Kinect is an astoundingly clever technology and proof (if any was needed) that Microsoft are still innovative. I’ll be interested to see how this gets integrated into Windows 8 devices – not obvious what it’ll be used for outside of the corporate presentation and performance arts markets.
Not the most insightful article on behavioural pricing, but the aggregation of customer data for use in decision making is topical because...
...be afraid, be very afraid! The EU has decided to wade into the consumer data arena with a typically misguided attempt to control something they don’t understand. It doesn’t feel to me like many of these measures would be enforceable in the real world. Even if you could technically use deep packet inspection to work out whose data was flowing where (which would be very hard to do in practice) doing so would violate the laws it was designed to enforce because you’d need to know what the customer data was in order to identify it. Very Big Brother, and I suspect quite scary to many consumers... or perhaps just to me!
Also appalling for innovation in the sector and for European competitiveness writ large. Still, that’s never stopped the EU before – see the demise of our high tech’ industry for prior art.
Self-healing materials will ultimately be a standard feature on our consumer devices. Also great to see cross pollination of advanced materials between technology categories.
As ever, fascinating news about the long term direction of computing... but this is a 2020 technology, not a 2013 one. Improving the architecture of silicon devices will have far more impact in the next 5 years than advanced materials. It’s notable that in many areas of silicon chip design (e.g. mobile), the industry is significantly outperforming Moore’s law and its equivalents.
Thursday, 26 January 2012
Post capture production was traditionally a business of tape-based cameras, consoles, decks, switches and related technologies for the purpose of content capture, manipulation, management and storage. It has historically been a hardware market with defined replacement cycles and, in the case of cameras, a lucrative ongoing revenue stream in tape sales.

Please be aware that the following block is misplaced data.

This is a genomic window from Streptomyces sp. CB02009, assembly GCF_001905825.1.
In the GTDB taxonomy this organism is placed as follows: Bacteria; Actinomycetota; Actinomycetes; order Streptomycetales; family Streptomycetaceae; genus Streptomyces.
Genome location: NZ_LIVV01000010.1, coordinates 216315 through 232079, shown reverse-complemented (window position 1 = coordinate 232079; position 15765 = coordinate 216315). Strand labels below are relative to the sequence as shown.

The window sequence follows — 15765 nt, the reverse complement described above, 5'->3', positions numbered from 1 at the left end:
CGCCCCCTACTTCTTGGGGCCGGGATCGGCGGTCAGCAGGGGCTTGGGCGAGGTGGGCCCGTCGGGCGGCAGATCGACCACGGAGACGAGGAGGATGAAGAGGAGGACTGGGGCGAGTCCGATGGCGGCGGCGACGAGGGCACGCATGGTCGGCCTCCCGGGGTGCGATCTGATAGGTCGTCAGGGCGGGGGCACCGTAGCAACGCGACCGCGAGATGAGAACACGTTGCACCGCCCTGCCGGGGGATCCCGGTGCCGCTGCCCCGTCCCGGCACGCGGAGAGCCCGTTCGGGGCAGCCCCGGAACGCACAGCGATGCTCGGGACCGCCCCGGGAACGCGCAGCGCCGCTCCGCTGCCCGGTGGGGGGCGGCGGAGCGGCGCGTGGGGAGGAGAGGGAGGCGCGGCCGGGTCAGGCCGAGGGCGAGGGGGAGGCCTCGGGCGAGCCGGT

As editing became file-based and output formats proliferated, more attention focussed on the need to create automated workflows for content production and distribution (an integrated production system). This move to file-based media threatens the traditional post-capture technology model as increasing proportions of post-capture technology is moving onto software that runs on commodity hardware and requires no ongoing investment in removable storage media. Furthermore, many software and service companies have moved into the hardware vendors’ traditional space and are competing effectively with them in some areas.
The crucial battleground in this multi-billion dollar market is that of media management. It is the media management component of an integrated production system that co-ordinates the flow of media around an organisation, ensures that its integrity and identity are retained and that its use is understood. In my view, media management includes a number of processes within post-production:
- Ingest from various formats (e.g. tape, internet file transfer, camera hard drive)
- Asset management (e.g. store content and metadata, search, view, transcode)
- Integration with business systems (e.g. ERP, finance, BI, MI)
- Integration with editing, QC
- Outgest to various formats (e.g. tape, internet file transfer, camera hard drive, DVD)
- Linear playout based on schedule
- Studio playout
- Integration with the VOD platform
As software supplants hardware in this market, so the make-up of the supplier base will change, from a market where every system is bespoke and integrated, to one where the systems are common and are configured to an organisation. This shift is also vital if media management is to become a capability used by organisations outside those who create and distribute content as a core business. The shift to third screen experiences in the physical world will entail other organisations to make, manage and use a huge collection of media and make it available at point of sale based on external queues. Although distribution can potentially be bought in from network providers, media assets that describe and promote physical products may become differentiators for organisations in the real world